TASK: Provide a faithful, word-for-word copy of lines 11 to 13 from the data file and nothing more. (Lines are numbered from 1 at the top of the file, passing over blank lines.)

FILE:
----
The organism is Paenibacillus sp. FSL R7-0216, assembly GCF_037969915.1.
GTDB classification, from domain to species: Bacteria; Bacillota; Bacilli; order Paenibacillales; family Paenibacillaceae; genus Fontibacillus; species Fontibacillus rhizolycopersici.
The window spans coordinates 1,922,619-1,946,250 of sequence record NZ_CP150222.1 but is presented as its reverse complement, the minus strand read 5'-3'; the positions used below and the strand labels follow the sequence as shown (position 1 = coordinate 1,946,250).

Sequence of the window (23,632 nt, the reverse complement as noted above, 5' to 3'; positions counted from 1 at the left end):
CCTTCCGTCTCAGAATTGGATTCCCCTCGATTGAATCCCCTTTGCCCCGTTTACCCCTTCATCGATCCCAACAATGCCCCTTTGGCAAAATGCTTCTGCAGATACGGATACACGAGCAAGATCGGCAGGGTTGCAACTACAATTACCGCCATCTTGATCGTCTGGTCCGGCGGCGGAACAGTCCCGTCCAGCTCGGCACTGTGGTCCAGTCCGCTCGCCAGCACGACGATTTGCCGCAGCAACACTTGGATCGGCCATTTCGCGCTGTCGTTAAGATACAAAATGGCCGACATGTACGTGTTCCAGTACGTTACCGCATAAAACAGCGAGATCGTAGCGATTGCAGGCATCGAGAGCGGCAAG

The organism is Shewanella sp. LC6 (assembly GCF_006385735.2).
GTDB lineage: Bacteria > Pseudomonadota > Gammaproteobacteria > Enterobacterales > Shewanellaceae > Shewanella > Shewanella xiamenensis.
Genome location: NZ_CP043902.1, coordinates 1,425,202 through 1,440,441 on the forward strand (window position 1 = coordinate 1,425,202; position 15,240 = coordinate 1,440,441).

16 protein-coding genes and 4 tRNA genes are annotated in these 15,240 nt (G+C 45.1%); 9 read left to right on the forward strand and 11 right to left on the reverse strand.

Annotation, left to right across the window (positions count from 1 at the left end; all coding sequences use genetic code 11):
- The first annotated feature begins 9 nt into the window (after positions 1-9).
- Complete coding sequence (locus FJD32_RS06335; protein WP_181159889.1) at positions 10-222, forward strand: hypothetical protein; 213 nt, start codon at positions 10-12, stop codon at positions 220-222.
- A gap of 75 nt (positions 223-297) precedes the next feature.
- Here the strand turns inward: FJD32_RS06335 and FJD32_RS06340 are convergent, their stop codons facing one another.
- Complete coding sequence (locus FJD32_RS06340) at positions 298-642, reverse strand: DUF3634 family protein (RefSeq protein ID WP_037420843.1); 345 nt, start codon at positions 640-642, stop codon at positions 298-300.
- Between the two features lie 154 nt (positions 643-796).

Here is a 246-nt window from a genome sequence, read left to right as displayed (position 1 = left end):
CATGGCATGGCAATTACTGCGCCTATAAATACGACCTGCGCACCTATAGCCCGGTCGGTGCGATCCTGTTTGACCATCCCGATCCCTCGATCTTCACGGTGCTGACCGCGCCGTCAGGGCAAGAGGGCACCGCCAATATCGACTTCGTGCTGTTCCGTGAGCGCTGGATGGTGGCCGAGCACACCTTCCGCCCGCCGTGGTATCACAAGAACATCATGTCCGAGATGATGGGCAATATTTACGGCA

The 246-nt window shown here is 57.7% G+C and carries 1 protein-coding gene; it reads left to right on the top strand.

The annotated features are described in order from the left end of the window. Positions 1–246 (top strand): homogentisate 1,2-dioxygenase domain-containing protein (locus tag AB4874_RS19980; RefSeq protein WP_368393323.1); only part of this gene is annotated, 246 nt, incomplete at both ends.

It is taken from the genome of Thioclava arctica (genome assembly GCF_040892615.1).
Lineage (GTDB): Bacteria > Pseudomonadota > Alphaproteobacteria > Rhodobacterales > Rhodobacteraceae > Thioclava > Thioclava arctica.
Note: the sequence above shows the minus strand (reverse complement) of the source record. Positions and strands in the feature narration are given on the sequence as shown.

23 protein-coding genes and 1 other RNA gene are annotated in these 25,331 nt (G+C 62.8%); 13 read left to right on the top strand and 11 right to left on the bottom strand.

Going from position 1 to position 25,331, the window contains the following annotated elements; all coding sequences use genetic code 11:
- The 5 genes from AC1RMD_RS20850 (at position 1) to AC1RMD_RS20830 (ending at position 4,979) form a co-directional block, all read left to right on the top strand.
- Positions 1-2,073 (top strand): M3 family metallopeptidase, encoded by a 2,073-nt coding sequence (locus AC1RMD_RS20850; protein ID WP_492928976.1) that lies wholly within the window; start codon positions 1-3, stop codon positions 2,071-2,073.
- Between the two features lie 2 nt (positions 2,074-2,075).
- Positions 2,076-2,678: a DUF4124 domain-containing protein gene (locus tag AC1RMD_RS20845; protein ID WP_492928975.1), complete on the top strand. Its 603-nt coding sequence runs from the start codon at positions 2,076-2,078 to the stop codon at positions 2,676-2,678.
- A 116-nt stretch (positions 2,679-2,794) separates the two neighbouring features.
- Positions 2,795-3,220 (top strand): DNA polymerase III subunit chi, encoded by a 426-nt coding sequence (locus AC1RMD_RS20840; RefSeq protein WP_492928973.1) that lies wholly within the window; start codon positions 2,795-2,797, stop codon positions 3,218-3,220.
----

- The first annotated feature begins 9 nt into the window (after positions 1-9).
- Complete coding sequence (locus FJD32_RS06335; protein WP_181159889.1) at positions 10-222, forward strand: hypothetical protein; 213 nt, start codon at positions 10-12, stop codon at positions 220-222.
- A gap of 75 nt (positions 223-297) precedes the next feature.